“I don’t use my horn, in case the other guy’s got a gun!”
This is only one way in which American road safety culture is adversely affected by the fear of violent retribution, but let’s deal with this aspect first.
If I had a dollar for each time I have been told about the other person having a gun, over the years that I’ve been running a driver training business in which our instructors teach thousands of drivers from many of America’s Fortune-500 corporations, I’m sure my family could have had a very nice vacation on the proceeds!
News of severe road rage incidents in which someone gets shot are relatively rare but it’s very understandable that these events get people’s attention.
It’s a sad fact that far too many people nowadays think of the horn only in the context of someone being angry at someone else, but of course that is certainly not what it is there for. In fact, in technical circles, it is even known as the ‘audible-warning instrument,’ specifically to emphasize its only legitimate purpose.
Warning someone ahead that you are approaching, when they are not paying attention or it’s possible that they can’t see you, can save their life, your life, somebody else’s life, or even people in all three of these categories.
The secret is to be looking well ahead and look for the early signs of a risky scenario. If you see a problem in plenty of time, then you can use two short presses on the horn — a quick “bip-bip” — rather than a the long, last-moment “blaaaarp” that sounds aggressive and frightens people. (You also have the option of slowing down, of course, which is certainly a good way to enhance safety.)
But: “He still might have a gun and get angry if I beep!”
Okay, that’s not impossible, but let’s now look at the odds.
Excerpt: “cases of road rage involving a firearm more than doubled to 620 in 2016 from 247 in 2014, with 136 people killed in those three years.” That’s an average of 45 people a year killed in the USA in road rage incidents involving a gun. [These are the latest figures we have been able to find, so far.]
By comparison, in those same three years, 106,035 people in America were killed in road crashes. And this makes all of us at least 780-times more likely to be killed by a crash than by a road-rager with a gun!
So here is the key point: Using the horn at suitable moments, to help avoid collisions, undeniably does save lives and reduce injuries. This fact is beyond dispute.
Informing the Police About Dangerous Drivers
Many people ask us how or why America has much higher road-death rates than most other developed countries. There are actually quite a lot of factors that are likely to contribute to this sad situation, and what follows is one of them.
For at least three decades, the most consistent countries in having the lowest death rates have been Britain and Sweden. Understandably and delightfully, other countries have worked hard to catch up to this life-saving success, and Norway has made huge efforts, as a result of which it is currently in the top spot. So lets look at something that happens in these countries that is less commonly found elsewhere, and is extremely rare in the USA: In the three named countries, people freely tell the police about bad drivers, and even about neighbors who drive dangerously or drunk.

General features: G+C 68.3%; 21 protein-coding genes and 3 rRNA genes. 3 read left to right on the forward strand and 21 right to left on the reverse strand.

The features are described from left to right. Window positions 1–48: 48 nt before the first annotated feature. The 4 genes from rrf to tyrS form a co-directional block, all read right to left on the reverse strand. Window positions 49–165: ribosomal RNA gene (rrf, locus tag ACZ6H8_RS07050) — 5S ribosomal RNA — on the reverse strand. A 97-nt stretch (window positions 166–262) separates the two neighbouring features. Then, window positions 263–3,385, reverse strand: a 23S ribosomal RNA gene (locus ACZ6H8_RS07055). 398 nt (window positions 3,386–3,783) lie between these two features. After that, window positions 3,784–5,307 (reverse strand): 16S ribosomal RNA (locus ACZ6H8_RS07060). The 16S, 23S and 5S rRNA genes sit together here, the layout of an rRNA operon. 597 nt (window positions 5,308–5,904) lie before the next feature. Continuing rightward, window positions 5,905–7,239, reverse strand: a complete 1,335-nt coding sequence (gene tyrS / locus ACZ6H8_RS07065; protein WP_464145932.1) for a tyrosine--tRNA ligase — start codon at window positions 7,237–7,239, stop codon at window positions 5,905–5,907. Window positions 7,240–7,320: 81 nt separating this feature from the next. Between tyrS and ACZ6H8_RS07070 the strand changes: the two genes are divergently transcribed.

“If you were to ask victims’ families what they would think about being able to report dangerous drivers to the law without any fear of subsequent violence as a result, I bet I could tell you what their answer would typically be!”
In Sweden and Norway, the drink-driving blood-alcohol limit is just .02% BAC, and a large proportion of people are very adamant that others must not drink and drive.
In Britain, this situation is quite common, plus it is also a country that encourages drivers to submit videos from their dash cams which show other people driving dangerously, and the police will use those videos as evidence to take offenders to court, in large numbers. (This may be happening in other countries, as well, but for this article I will stick to those I know about.)
There is even a centralized website in Britain, for this very purpose, and it is in constant use.
Now, I’m going to guess that many Americans will be horrified that Swedes, Norwegians, Brits and others will readily “blow-in” other people, or even their own neighbors.
It is a major cultural difference, although we can’t be certain how much of it is a straightforward recognition of how serious the dangers caused by bad drivers can be, and how much is governed by the fear — or lack of fear — of reprisals. Here in the USA, I think it is beyond doubt that such fear is a big part of the issue.
We have a large number of people who ‘follow’ Road Safety USA on Facebook and at this website, who tragically have been among the current average of 100 American families a day who have lost loved ones in crashes.
If you were to ask them what they would think about being able to report dangerous drivers without any fear of subsequent violence as a result, I bet I could tell you what their answer would typically be!
The use of video footage from members of the public, whether people like the idea or not, is a very effective way to help cut crashes and casualties, but it’s an approach I don’t expect to see here in the USA any time soon.
No doubt some people will say that their individual right to privacy is far more important than other people’s right not to be killed by a dangerous driver.
And who knows, they might have a gun!